Now you only need to convince Guido. Curiously enough, _before_ you
convinced me, you were in exactly the same boat <wink>!
The problem with a command-line switch is that we end up with two flavors
of Python, one that prints expressions and another that doesn't. If
never the twain shall meet, that's fine. But they will meet, and I'll
have the delightful choice of being deluged with senseless output from
your modules, or not seeing the output from somebody else's package.
OTOH, Guido's not likely to buy into a new statement for this, and (just
guessing <snort>) you're not likely buy into using it even if he would.
Is there any way out of this?! For a while I thought that since _I_
never use the expression-print feature except in interactive mode,
perhaps it would be reasonable to change Python to suppress printing
outside of interactive mode (after all, if _I_ wouldn't mind that, who
possibly could <wink>?). But then I'm deluged with senseless output the
first time I try one of your modules interactively.
If you were me, you would have saved the world these headaches by doing
void = obj.method().method().method()...
from the start (this is not the first time I've noted how many problems
are caused by other people not being me!).
One kludge I considered I won't even mention: every language allows
using unary '+', yet no line of code has ever been written that uses it.
So there would be no harm in saying that if an expression-line begins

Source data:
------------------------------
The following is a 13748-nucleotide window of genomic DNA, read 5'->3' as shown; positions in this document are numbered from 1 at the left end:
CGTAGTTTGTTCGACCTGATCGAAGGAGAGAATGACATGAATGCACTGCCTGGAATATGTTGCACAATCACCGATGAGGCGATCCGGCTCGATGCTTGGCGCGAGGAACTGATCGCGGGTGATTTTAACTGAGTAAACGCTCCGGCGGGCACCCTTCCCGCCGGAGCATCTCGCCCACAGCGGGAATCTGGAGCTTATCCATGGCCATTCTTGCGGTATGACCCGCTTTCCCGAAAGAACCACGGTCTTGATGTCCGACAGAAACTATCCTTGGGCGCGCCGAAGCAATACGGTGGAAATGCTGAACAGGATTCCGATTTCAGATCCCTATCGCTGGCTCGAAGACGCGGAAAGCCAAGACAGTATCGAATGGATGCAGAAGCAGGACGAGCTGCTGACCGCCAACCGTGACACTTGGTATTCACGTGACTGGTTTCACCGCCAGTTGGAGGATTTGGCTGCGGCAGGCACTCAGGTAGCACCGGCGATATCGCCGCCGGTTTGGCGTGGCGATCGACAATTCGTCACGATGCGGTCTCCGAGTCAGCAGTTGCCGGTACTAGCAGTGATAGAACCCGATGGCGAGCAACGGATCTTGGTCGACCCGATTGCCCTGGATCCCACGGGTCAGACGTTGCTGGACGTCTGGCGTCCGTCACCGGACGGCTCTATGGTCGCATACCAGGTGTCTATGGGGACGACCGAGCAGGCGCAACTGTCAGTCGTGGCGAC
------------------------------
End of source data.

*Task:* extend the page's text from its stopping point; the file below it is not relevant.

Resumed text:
with a "+", the value won't be printed. Then nothing real would break,
you could write
(which has the added advantage of looking way cool!), all Pythons would
act the same, and Guido wouldn't have to decline to introduce a new
statement. Would you be willing to do that? Would he?
I refused to mention that idea because it would have been embarrassing to
admit it's the best compromise I've been able to think of.
> When I stated in an earlier post that there was a flag that I
> thought would do this that didn't I was talking about the '-k' flag.
> It just seemed odd to me that if you wanted to produce a program that
> gave no output, raising an exception when an expression might have
> printed was implemented before simply not printing the expression
As I recall, the thrust of -k wasn't for people who merely didn't want
output (they could redirect to /dev/null for that <0.9 grin>), but for
people plagued by unexpected mystery output. -k helped find the cause.
It was a different agenda.
> [ Class Object() is an Ultra, Ultra Secret project that,
> other than myself, only Tommy knows about!
> But I suspect that Tim can guess...
> We'll just have to have him shot! ;-) ]
No, really, I'd be delighted to shoot myself if it would save you the
smalltalk-ly y'rs - tim
Tim Peters firstname.lastname@example.org
not speaking for Kendall Square Research Corp